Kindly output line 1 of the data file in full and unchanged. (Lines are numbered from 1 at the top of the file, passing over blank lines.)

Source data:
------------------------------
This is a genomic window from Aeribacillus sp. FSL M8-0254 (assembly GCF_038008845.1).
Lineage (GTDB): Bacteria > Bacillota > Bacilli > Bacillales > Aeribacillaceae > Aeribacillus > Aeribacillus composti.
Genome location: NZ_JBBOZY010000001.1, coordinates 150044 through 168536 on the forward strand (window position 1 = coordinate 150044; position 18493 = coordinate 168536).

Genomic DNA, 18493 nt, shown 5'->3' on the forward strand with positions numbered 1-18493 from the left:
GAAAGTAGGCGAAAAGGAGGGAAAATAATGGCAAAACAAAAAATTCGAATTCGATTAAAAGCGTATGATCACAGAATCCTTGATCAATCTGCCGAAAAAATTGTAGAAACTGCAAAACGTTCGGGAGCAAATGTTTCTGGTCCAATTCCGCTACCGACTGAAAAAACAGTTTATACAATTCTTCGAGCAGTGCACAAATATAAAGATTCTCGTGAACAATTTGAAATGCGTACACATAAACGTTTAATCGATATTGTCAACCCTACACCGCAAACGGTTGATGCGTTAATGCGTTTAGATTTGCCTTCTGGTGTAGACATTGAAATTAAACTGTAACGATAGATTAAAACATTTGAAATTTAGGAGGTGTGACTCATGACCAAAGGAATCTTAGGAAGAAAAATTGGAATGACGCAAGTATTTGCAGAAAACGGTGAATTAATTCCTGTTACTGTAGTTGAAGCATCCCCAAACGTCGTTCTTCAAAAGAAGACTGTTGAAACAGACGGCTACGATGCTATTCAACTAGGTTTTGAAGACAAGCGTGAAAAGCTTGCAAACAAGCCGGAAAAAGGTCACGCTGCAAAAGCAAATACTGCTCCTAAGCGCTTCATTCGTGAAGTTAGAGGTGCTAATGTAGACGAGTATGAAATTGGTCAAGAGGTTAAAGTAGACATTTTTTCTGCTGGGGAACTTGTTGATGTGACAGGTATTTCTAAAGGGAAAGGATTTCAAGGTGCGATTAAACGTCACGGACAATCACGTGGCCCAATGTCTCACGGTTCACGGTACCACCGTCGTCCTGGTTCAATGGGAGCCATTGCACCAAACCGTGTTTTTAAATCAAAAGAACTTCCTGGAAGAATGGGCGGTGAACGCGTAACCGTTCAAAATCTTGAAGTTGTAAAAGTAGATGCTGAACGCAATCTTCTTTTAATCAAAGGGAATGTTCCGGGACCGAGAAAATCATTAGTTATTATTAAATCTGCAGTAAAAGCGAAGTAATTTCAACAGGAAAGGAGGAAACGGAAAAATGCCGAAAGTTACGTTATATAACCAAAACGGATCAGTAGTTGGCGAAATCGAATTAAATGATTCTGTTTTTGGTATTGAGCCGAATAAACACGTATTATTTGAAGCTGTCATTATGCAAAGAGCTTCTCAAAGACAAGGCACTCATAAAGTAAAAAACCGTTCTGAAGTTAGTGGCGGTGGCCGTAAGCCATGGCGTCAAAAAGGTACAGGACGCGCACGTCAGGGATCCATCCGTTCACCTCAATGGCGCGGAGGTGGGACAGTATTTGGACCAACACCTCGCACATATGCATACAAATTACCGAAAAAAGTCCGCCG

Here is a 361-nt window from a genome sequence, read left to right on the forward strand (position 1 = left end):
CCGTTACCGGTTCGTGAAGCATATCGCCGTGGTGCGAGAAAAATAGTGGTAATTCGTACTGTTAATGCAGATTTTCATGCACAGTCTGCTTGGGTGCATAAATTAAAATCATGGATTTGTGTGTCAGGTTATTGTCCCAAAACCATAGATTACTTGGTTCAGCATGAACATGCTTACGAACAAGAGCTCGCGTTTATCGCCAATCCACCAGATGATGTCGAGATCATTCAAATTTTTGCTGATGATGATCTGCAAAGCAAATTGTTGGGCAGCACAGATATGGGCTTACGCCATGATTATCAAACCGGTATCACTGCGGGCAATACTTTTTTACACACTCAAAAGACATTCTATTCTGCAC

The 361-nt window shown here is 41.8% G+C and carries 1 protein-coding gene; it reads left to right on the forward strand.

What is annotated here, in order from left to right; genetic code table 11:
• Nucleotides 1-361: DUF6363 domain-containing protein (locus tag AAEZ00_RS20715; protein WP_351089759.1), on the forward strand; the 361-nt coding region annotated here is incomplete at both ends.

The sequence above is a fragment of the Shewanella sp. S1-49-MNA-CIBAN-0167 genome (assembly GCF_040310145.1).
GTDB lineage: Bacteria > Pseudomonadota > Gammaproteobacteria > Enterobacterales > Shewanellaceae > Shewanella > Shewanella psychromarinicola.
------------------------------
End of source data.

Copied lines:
This is a genomic window from Aeribacillus sp. FSL M8-0254 (assembly GCF_038008845.1).